By Rachael Falk
As published in The Australian on 15 September, 2020
A total of 27,814 login attempts, 2178 user names, 10 countries. This is the taxonomy of a single brute force cyber attack that resulted in the installation of malicious software, facilitated cryptocurrency mining, peer file sharing and other hacking capability.
And it was one of many.
In what is a test case — a case with the potential to set a significant precedent — the Australian Securities & Investments Commission has begun proceedings against RI Advice Group.
ASIC alleges the company had deficient cyber security controls and, despite knowing of them and having many opportunities to remedy them, failed to do so.
As a result, sensitive client information allegedly was compromised multiple times across a four-year period.
The case is especially significant given ASIC, as opposed to the Office of the Australian Information Commissioner, is bringing the action. It is a signpost for all organisations that the regulator is prepared to take tough enforcement measures in relation to cyber security responsibilities, and this enforcement will have bite.
ASIC alleges that between 2017 and this year RI, an Australian Financial Services Licence holder that has almost 300 authorised representatives across Australia, experienced numerous serious cyber breaches across many of those representatives.
These included ransomware attacks, unauthorised remote server access resulting in clients’ personal information being compromised, and unauthorised access to and use of email accounts.
While several of the incidents described in the pleadings occurred from early 2017, the claims relate to the period from May 2018. From that time, ASIC alleges RI should have responded and remedied the multiple known incidents and issues but failed to do so.
Though this matter is before the courts and yet to be decided, all organisations that store and use personal information need to take notice. Failing to could be an expensive mistake.
Using, collecting and sharing sensitive personal information to carry out business transactions is a serious undertaking. While clients or customers may have no choice but to give personal information to complete a transaction, it is at that point the organisation becomes the legal custodian of that data. And with that comes a duty of care; a duty to look after that data from the moment it is retrieved to the moment it is securely destroyed.
As this year has clearly illustrated, there is a serious risk of personal information being stolen and misused. And while some data is stolen the old-fashioned way by way of theft of paper documents or screen shots, any personal information stored on a system connected to the internet is ripe for exploitation.
Theft of personal information by cyber criminals is not some fanciful event. The threat is not simply theoretical. In legal terms, such theft is reasonably foreseeable and, therefore, it is a known business risk that must be taken seriously and mitigated against.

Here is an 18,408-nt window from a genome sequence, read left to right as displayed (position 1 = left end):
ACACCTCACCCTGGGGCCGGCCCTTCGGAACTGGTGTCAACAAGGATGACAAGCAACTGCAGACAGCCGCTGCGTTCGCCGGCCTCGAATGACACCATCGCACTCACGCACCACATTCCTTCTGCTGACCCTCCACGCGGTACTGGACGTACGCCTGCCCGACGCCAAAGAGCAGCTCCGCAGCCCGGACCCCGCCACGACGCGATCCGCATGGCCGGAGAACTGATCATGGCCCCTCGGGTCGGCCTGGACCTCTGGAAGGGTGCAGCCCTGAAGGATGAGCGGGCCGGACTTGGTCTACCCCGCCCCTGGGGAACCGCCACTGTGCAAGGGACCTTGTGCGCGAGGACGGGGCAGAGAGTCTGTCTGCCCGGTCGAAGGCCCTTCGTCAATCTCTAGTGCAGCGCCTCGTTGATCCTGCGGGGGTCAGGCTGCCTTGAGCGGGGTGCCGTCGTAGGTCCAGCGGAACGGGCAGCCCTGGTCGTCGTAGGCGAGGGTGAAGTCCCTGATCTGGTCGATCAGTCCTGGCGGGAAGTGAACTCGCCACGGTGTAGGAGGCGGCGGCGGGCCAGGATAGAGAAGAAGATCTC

Taking cyber security seriously means taking all necessary measures (given the resources of the organisation) to handle, protect, store and share that data with utmost care, protecting it from threats.
These threats are known and can wreak havoc on lives. Once data is stolen, it can be used for a range of reasons but, for most, the great fear is that it is used by criminals to steal identities, take out loans, rack up debts and leave a lasting impact. It also means organisations must not only react when they become aware of cyber incidents; they must actively manage cyber security risk and plan for this foreseeable event.
While ASIC has chosen to rely on a financial-sector specific part of the Corporations Act to begin these proceedings, it is not a stretch to consider a general directors’ duties case could be brought. This would focus on “due skill and care” — mandated of directors — when it comes to overall management of cyber security risk and obligations to customers, shareholders and the market.
Last Friday the Australian Cyber Security Centre, with the Australian Federal Police and the Australian Criminal Intelligence Commission, released its unclassified annual cyber threat report. The report notes that across a 12-month period they responded to 2266 cyber security incidents and received 59,806 cyber crime reports. That is 164 cyber crime reports a day; one every 10 minutes.
This demonstrates cyber criminals are adaptable, go where the data is and, when a company is an easy target, they steal data and simply move to the next. It also demonstrates cyber crime is the only type of crime that has the potential to affect each of us in some way, even if it comes in the form of an obvious phishing attempt.
For boards, leadership teams and all businesses that expect customers to hand over personal information, a line is being drawn in the sand: handle it with utmost care, take reasonable steps to protect it at all times and, when there are issues, respond quickly.
It is not just good business; it is the law.